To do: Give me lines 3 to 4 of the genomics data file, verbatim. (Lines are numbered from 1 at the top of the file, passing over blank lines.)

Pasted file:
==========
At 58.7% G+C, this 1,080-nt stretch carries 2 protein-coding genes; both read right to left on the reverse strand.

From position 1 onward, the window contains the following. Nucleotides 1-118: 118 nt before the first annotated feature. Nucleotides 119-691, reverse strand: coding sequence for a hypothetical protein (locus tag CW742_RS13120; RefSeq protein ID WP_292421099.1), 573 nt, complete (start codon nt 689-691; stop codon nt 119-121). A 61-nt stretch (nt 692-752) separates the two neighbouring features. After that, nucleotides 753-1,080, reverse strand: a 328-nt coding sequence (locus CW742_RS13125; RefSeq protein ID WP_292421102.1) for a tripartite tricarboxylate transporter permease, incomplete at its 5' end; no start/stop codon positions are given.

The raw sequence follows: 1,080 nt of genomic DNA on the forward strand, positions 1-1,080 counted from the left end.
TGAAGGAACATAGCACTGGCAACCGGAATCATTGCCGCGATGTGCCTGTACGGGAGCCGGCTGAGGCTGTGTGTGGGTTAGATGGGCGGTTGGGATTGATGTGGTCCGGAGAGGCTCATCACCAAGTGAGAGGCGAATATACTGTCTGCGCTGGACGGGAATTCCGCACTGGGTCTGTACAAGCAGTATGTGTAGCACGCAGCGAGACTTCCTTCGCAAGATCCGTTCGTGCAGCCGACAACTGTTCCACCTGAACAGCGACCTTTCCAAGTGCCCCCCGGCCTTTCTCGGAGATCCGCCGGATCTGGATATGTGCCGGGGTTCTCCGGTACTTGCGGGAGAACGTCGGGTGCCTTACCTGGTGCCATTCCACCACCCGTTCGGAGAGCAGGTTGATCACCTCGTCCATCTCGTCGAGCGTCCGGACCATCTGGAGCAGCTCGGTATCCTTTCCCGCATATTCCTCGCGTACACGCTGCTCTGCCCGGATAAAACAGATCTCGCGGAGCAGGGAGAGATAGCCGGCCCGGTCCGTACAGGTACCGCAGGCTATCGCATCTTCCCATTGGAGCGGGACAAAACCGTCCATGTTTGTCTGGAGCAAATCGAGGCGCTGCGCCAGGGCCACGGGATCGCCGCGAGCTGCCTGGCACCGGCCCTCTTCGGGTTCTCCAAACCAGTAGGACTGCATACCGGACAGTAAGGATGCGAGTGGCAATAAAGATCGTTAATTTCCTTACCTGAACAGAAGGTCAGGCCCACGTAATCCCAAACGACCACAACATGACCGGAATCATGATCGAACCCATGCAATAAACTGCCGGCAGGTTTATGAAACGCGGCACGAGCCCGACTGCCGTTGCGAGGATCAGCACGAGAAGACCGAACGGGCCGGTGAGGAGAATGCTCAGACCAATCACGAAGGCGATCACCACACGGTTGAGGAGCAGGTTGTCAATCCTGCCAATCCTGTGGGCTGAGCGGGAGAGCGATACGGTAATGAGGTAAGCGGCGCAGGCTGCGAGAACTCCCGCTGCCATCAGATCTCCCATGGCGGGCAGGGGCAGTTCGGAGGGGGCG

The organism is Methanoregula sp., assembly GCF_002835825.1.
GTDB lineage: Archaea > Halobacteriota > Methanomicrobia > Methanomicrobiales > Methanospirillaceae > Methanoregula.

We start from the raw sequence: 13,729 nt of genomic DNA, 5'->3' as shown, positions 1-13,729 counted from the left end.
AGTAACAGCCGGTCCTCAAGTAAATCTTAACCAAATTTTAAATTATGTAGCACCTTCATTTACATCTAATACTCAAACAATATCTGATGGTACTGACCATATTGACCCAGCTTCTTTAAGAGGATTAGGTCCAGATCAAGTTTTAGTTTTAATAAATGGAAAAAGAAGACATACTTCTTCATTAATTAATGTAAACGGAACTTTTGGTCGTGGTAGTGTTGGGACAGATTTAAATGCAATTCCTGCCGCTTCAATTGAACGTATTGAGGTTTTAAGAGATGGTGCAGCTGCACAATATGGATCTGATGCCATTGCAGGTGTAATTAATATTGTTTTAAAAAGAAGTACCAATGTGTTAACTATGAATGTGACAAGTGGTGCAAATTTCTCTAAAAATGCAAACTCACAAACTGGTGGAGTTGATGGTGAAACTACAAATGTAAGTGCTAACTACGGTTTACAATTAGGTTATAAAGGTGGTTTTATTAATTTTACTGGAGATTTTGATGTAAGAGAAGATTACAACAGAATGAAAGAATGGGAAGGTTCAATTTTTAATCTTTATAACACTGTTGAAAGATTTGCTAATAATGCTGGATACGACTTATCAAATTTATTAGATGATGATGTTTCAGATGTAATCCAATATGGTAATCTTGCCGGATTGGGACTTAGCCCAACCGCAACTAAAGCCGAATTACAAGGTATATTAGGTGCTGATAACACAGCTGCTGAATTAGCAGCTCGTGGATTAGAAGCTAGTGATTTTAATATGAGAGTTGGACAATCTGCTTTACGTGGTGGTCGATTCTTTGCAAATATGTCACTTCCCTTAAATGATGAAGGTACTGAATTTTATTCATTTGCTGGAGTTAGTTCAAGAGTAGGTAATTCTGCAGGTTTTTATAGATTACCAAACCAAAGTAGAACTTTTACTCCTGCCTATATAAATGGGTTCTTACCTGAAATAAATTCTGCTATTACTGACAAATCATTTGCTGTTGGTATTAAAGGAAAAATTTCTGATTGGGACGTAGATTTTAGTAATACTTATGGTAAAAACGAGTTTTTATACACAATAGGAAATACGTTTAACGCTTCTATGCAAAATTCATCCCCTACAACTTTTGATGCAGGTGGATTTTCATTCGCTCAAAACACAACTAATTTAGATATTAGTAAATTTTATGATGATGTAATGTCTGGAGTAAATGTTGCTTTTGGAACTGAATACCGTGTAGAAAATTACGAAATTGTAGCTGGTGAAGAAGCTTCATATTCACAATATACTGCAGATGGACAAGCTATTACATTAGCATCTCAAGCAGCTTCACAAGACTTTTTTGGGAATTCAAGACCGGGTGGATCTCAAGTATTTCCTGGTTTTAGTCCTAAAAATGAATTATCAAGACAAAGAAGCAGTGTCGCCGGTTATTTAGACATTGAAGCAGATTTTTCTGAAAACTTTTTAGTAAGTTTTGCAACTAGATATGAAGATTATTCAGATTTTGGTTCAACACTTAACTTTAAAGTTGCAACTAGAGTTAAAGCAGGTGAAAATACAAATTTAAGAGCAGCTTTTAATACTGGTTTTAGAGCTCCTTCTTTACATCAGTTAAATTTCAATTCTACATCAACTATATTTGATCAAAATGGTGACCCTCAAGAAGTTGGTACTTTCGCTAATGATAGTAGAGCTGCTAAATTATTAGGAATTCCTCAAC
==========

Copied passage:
The raw sequence follows: 1,080 nt of genomic DNA on the forward strand, positions 1-1,080 counted from the left end.
TGAAGGAACATAGCACTGGCAACCGGAATCATTGCCGCGATGTGCCTGTACGGGAGCCGGCTGAGGCTGTGTGTGGGTTAGATGGGCGGTTGGGATTGATGTGGTCCGGAGAGGCTCATCACCAAGTGAGAGGCGAATATACTGTCTGCGCTGGACGGGAATTCCGCACTGGGTCTGTACAAGCAGTATGTGTAGCACGCAGCGAGACTTCCTTCGCAAGATCCGTTCGTGCAGCCGACAACTGTTCCACCTGAACAGCGACCTTTCCAAGTGCCCCCCGGCCTTTCTCGGAGATCCGCCGGATCTGGATATGTGCCGGGGTTCTCCGGTACTTGCGGGAGAACGTCGGGTGCCTTACCTGGTGCCATTCCACCACCCGTTCGGAGAGCAGGTTGATCACCTCGTCCATCTCGTCGAGCGTCCGGACCATCTGGAGCAGCTCGGTATCCTTTCCCGCATATTCCTCGCGTACACGCTGCTCTGCCCGGATAAAACAGATCTCGCGGAGCAGGGAGAGATAGCCGGCCCGGTCCGTACAGGTACCGCAGGCTATCGCATCTTCCCATTGGAGCGGGACAAAACCGTCCATGTTTGTCTGGAGCAAATCGAGGCGCTGCGCCAGGGCCACGGGATCGCCGCGAGCTGCCTGGCACCGGCCCTCTTCGGGTTCTCCAAACCAGTAGGACTGCATACCGGACAGTAAGGATGCGAGTGGCAATAAAGATCGTTAATTTCCTTACCTGAACAGAAGGTCAGGCCCACGTAATCCCAAACGACCACAACATGACCGGAATCATGATCGAACCCATGCAATAAACTGCCGGCAGGTTTATGAAACGCGGCACGAGCCCGACTGCCGTTGCGAGGATCAGCACGAGAAGACCGAACGGGCCGGTGAGGAGAATGCTCAGACCAATCACGAAGGCGATCACCACACGGTTGAGGAGCAGGTTGTCAATCCTGCCAATCCTGTGGGCTGAGCGGGAGAGCGATACGGTAATGAGGTAAGCGGCGCAGGCTGCGAGAACTCCCGCTGCCATCAGATCTCCCATGGCGGGCAGGGGCAGTTCGGAGGGGGCG